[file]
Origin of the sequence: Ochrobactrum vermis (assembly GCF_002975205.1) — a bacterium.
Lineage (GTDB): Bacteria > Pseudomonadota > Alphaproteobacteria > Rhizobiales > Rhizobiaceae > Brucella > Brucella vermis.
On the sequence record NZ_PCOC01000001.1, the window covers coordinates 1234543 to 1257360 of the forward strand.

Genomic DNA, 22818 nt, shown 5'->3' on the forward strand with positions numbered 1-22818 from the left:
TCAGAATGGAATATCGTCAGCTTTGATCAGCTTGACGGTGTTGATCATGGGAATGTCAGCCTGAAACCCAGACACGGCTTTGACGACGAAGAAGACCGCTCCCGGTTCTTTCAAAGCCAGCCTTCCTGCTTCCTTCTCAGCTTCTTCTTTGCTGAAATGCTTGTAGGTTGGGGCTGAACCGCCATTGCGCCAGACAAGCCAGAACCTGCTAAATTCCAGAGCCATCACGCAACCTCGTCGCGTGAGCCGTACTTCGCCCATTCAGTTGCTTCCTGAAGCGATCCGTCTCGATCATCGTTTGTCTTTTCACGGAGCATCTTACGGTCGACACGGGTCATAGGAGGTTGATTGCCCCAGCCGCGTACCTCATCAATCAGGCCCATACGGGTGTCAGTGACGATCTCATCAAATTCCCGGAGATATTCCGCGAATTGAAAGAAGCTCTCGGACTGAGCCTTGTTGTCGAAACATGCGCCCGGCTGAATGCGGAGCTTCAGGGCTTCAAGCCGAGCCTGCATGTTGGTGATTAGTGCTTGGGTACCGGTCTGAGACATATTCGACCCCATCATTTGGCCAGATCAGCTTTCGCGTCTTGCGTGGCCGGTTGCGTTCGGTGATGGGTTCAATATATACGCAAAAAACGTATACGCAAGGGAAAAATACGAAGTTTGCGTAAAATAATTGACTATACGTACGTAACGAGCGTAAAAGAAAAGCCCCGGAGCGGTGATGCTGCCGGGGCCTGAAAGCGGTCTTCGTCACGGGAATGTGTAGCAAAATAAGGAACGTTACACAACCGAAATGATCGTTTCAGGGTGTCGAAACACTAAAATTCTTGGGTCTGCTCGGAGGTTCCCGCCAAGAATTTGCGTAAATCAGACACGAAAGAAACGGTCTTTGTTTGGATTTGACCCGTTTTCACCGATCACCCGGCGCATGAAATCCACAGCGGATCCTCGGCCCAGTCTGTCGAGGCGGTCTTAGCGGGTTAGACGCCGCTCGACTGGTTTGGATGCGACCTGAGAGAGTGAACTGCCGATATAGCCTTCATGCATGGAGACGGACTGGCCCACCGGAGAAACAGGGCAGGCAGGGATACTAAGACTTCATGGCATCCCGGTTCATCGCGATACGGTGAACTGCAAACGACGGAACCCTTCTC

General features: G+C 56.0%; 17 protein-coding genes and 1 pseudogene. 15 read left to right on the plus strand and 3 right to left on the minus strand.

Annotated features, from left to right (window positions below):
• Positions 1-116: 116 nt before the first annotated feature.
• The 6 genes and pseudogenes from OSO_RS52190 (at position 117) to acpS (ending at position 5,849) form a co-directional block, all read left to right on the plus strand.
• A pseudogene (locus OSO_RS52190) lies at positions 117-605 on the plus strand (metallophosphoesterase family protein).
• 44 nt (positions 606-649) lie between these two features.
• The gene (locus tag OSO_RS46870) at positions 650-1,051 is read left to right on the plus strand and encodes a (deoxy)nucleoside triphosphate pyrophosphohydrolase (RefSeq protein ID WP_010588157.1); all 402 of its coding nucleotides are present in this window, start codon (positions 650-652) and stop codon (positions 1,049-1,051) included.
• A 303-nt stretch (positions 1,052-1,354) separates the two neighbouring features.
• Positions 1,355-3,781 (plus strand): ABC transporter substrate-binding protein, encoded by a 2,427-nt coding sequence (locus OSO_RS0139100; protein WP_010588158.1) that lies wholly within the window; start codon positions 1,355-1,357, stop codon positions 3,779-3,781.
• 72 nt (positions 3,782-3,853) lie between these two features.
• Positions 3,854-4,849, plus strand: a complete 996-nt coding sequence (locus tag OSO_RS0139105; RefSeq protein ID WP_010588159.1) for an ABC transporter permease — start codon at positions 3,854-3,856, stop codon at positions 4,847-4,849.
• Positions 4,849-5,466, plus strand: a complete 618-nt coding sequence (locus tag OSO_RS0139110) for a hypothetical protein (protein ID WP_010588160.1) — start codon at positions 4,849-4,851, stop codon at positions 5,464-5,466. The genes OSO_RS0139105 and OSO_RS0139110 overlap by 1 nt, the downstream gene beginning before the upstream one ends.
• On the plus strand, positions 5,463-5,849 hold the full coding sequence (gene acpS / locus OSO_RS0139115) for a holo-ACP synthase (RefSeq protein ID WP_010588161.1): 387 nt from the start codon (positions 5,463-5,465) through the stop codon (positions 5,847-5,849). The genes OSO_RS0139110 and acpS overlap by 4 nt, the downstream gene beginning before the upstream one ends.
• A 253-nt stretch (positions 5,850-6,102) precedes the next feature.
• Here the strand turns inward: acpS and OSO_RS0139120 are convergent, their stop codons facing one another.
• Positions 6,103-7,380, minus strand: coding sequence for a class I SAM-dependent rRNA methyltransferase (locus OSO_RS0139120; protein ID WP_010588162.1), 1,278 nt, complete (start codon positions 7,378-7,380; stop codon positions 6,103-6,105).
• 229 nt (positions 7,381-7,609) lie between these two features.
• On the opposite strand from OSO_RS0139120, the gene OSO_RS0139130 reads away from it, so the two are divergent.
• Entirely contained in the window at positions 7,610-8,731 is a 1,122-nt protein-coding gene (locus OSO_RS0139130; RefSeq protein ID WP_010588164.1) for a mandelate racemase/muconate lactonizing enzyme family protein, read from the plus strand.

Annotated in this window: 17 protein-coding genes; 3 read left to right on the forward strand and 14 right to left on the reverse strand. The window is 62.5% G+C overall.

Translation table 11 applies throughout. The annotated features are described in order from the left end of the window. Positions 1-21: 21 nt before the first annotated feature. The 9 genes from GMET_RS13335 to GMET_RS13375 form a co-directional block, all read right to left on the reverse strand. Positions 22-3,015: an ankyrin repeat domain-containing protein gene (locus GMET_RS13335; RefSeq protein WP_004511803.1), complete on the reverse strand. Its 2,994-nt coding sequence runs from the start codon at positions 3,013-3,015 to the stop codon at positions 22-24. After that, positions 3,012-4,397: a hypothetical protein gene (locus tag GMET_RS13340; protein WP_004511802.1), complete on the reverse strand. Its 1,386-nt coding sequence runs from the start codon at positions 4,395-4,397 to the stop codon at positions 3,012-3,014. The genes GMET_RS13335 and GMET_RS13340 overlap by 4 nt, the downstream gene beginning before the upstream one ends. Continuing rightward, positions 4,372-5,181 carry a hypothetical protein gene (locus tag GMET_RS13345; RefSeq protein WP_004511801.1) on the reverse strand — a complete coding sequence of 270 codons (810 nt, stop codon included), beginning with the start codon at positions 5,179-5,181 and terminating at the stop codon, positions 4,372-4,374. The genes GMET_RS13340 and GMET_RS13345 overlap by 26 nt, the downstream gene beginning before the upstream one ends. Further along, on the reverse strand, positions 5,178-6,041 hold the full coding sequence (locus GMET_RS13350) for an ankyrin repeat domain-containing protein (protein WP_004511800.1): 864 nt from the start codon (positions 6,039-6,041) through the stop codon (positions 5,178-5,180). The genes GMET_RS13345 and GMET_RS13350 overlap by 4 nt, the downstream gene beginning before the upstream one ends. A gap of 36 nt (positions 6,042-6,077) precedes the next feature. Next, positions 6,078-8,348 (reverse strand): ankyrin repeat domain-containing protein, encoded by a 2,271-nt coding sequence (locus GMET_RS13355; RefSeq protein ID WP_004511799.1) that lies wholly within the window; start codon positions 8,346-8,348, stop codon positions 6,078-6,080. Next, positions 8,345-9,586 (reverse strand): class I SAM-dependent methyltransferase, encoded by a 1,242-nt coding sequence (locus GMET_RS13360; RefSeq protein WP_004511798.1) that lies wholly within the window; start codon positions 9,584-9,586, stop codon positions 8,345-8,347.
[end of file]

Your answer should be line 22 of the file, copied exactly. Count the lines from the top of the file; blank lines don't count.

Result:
• 229 nt (positions 7,381-7,609) lie between these two features.